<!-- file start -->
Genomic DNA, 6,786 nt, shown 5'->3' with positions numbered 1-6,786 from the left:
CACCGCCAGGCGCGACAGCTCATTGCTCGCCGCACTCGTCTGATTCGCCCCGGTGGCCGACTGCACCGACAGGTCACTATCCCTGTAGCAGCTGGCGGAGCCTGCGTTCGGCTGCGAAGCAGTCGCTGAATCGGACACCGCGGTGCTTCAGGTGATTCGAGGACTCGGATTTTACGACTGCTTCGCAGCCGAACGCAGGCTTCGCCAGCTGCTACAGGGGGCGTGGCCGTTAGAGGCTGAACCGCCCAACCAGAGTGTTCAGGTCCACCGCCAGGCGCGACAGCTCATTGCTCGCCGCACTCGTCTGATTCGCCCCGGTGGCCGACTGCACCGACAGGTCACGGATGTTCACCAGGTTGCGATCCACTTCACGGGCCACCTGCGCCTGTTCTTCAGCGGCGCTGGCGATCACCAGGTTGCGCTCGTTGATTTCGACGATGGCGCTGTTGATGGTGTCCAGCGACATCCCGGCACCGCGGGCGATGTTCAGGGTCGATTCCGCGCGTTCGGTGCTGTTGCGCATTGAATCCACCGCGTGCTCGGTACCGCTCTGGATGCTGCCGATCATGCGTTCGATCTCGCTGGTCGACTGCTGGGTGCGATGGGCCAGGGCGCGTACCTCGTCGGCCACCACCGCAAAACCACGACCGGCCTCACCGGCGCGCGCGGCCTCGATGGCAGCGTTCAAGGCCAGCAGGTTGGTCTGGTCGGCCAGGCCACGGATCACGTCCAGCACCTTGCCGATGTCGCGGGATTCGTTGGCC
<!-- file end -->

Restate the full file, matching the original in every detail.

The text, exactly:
Genomic DNA, 6,786 nt, shown 5'->3' with positions numbered 1-6,786 from the left:
CACCGCCAGGCGCGACAGCTCATTGCTCGCCGCACTCGTCTGATTCGCCCCGGTGGCCGACTGCACCGACAGGTCACTATCCCTGTAGCAGCTGGCGGAGCCTGCGTTCGGCTGCGAAGCAGTCGCTGAATCGGACACCGCGGTGCTTCAGGTGATTCGAGGACTCGGATTTTACGACTGCTTCGCAGCCGAACGCAGGCTTCGCCAGCTGCTACAGGGGGCGTGGCCGTTAGAGGCTGAACCGCCCAACCAGAGTGTTCAGGTCCACCGCCAGGCGCGACAGCTCATTGCTCGCCGCACTCGTCTGATTCGCCCCGGTGGCCGACTGCACCGACAGGTCACGGATGTTCACCAGGTTGCGATCCACTTCACGGGCCACCTGCGCCTGTTCTTCAGCGGCGCTGGCGATCACCAGGTTGCGCTCGTTGATTTCGACGATGGCGCTGTTGATGGTGTCCAGCGACATCCCGGCACCGCGGGCGATGTTCAGGGTCGATTCCGCGCGTTCGGTGCTGTTGCGCATTGAATCCACCGCGTGCTCGGTACCGCTCTGGATGCTGCCGATCATGCGTTCGATCTCGCTGGTCGACTGCTGGGTGCGATGGGCCAGGGCGCGTACCTCGTCGGCCACCACCGCAAAACCACGACCGGCCTCACCGGCGCGCGCGGCCTCGATGGCAGCGTTCAAGGCCAGCAGGTTGGTCTGGTCGGCCAGGCCACGGATCACGTCCAGCACCTTGCCGATGTCGCGGGATTCGTTGGCC